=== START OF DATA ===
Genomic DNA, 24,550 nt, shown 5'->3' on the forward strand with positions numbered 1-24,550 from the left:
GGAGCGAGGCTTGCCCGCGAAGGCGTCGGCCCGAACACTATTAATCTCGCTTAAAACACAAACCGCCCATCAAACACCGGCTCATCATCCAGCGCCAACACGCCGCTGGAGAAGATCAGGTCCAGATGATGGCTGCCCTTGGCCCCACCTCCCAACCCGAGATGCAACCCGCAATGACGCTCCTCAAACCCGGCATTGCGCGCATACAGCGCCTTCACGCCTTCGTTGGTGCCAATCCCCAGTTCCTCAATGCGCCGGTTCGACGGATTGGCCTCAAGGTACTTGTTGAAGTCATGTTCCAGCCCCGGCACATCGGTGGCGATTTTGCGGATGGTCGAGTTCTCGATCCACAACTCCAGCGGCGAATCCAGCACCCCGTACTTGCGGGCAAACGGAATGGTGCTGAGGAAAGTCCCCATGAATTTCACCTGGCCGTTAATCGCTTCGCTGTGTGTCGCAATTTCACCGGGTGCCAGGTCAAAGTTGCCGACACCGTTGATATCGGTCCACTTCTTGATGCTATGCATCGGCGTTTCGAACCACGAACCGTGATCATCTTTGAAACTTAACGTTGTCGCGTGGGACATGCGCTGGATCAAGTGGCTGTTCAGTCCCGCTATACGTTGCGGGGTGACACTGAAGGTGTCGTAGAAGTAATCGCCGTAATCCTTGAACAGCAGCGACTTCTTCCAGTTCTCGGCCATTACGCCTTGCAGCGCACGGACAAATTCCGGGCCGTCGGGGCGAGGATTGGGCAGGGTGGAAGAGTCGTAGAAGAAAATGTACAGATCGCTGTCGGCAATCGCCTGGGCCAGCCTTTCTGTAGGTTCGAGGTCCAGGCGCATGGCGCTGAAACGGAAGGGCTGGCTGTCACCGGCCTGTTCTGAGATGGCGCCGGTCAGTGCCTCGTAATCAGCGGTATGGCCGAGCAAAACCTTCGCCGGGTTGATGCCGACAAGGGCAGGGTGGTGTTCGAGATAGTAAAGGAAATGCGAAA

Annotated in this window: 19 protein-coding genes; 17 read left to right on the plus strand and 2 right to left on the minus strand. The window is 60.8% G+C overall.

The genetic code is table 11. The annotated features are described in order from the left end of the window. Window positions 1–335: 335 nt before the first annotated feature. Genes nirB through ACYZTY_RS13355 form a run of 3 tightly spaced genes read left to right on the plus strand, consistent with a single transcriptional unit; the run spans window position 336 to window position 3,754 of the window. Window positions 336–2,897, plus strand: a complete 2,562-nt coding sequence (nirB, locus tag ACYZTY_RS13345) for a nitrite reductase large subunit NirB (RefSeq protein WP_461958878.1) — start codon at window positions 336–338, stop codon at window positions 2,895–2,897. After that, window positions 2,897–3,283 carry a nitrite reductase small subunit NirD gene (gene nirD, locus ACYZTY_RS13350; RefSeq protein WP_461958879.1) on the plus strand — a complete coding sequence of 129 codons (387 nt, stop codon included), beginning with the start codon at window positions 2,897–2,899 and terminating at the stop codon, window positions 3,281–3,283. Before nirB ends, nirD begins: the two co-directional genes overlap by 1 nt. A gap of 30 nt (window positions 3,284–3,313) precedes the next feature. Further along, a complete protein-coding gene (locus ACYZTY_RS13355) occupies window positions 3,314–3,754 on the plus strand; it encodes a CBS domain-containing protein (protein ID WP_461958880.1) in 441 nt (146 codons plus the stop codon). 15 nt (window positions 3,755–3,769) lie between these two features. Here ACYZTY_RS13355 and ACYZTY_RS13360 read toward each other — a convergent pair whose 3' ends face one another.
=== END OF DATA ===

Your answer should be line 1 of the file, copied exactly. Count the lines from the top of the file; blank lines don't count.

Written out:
Genomic DNA, 24,550 nt, shown 5'->3' on the forward strand with positions numbered 1-24,550 from the left: